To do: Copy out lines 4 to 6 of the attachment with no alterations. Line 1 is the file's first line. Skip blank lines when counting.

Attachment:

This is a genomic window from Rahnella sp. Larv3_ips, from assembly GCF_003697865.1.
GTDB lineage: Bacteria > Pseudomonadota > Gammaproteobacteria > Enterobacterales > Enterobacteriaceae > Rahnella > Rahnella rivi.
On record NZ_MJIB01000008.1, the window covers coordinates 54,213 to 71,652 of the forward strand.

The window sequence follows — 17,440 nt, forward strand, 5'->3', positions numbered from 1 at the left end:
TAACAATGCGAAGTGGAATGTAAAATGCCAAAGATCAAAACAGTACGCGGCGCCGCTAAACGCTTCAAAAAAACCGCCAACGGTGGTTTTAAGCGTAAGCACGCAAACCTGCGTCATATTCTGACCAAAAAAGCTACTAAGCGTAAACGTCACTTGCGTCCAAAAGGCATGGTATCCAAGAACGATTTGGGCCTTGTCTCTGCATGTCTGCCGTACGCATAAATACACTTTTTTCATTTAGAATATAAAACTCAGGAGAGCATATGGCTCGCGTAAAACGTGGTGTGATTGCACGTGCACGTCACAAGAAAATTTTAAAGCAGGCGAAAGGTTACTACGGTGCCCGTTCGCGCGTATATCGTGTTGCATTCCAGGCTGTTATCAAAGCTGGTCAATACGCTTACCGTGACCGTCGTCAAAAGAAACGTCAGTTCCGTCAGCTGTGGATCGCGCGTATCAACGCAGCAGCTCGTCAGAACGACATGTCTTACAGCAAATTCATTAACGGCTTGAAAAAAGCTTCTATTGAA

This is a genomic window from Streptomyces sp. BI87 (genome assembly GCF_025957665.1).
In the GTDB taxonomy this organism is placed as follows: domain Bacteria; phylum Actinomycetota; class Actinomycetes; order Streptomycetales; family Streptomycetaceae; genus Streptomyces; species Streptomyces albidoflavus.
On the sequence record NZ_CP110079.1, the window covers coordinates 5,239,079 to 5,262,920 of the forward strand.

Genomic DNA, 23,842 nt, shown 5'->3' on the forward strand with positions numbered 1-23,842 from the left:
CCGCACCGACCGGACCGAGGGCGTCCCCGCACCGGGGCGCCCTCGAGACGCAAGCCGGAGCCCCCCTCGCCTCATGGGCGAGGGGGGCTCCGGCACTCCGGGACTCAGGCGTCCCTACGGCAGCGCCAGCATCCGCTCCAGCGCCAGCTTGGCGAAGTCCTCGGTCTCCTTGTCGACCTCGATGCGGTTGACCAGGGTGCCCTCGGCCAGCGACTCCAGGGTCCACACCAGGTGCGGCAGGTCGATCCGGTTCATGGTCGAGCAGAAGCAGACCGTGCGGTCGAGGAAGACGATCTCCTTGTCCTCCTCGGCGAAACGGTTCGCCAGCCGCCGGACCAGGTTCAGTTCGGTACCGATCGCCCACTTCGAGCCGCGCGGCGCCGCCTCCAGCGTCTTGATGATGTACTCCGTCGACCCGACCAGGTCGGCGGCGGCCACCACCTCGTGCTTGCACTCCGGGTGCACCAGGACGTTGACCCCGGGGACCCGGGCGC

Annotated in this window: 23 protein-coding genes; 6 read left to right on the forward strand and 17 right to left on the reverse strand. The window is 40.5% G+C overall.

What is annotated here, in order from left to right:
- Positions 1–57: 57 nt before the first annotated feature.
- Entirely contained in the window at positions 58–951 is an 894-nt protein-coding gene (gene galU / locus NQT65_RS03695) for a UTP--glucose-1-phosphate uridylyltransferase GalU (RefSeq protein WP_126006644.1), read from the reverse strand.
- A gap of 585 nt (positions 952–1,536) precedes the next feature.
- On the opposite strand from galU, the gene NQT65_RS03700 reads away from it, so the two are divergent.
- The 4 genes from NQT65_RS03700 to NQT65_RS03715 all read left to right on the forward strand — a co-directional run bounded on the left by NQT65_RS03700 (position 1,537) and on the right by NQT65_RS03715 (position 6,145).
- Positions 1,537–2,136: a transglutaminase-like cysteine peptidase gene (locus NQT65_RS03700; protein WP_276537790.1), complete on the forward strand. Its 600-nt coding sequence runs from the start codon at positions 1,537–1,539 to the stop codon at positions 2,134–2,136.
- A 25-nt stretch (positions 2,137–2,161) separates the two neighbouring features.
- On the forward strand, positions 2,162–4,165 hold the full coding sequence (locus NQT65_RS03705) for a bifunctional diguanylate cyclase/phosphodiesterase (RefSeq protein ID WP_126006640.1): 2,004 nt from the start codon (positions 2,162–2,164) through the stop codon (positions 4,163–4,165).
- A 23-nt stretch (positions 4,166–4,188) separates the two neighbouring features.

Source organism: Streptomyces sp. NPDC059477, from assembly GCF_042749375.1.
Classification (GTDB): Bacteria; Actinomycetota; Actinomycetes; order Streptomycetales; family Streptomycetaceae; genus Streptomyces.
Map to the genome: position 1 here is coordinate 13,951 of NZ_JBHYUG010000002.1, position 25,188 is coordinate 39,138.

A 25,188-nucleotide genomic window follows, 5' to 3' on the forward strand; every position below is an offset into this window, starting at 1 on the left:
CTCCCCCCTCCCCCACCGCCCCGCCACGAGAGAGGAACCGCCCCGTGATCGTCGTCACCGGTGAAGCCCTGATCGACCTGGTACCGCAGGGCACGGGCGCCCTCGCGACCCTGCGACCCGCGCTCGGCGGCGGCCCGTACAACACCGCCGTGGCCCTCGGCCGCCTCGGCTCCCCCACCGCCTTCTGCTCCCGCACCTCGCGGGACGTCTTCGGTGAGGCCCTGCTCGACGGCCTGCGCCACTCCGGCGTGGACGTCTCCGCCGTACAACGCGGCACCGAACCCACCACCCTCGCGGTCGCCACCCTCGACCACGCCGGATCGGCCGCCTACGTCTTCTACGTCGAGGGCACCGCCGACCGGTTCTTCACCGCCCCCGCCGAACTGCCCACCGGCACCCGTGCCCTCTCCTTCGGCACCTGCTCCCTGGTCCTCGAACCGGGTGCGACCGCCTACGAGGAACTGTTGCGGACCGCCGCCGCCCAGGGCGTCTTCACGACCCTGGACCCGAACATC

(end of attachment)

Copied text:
The window sequence follows — 17,440 nt, forward strand, 5'->3', positions numbered from 1 at the left end:
TAACAATGCGAAGTGGAATGTAAAATGCCAAAGATCAAAACAGTACGCGGCGCCGCTAAACGCTTCAAAAAAACCGCCAACGGTGGTTTTAAGCGTAAGCACGCAAACCTGCGTCATATTCTGACCAAAAAAGCTACTAAGCGTAAACGTCACTTGCGTCCAAAAGGCATGGTATCCAAGAACGATTTGGGCCTTGTCTCTGCATGTCTGCCGTACGCATAAATACACTTTTTTCATTTAGAATATAAAACTCAGGAGAGCATATGGCTCGCGTAAAACGTGGTGTGATTGCACGTGCACGTCACAAGAAAATTTTAAAGCAGGCGAAAGGTTACTACGGTGCCCGTTCGCGCGTATATCGTGTTGCATTCCAGGCTGTTATCAAAGCTGGTCAATACGCTTACCGTGACCGTCGTCAAAAGAAACGTCAGTTCCGTCAGCTGTGGATCGCGCGTATCAACGCAGCAGCTCGTCAGAACGACATGTCTTACAGCAAATTCATTAACGGCTTGAAAAAAGCTTCTATTGAA

This is a genomic window from Streptomyces sp. BI87 (genome assembly GCF_025957665.1).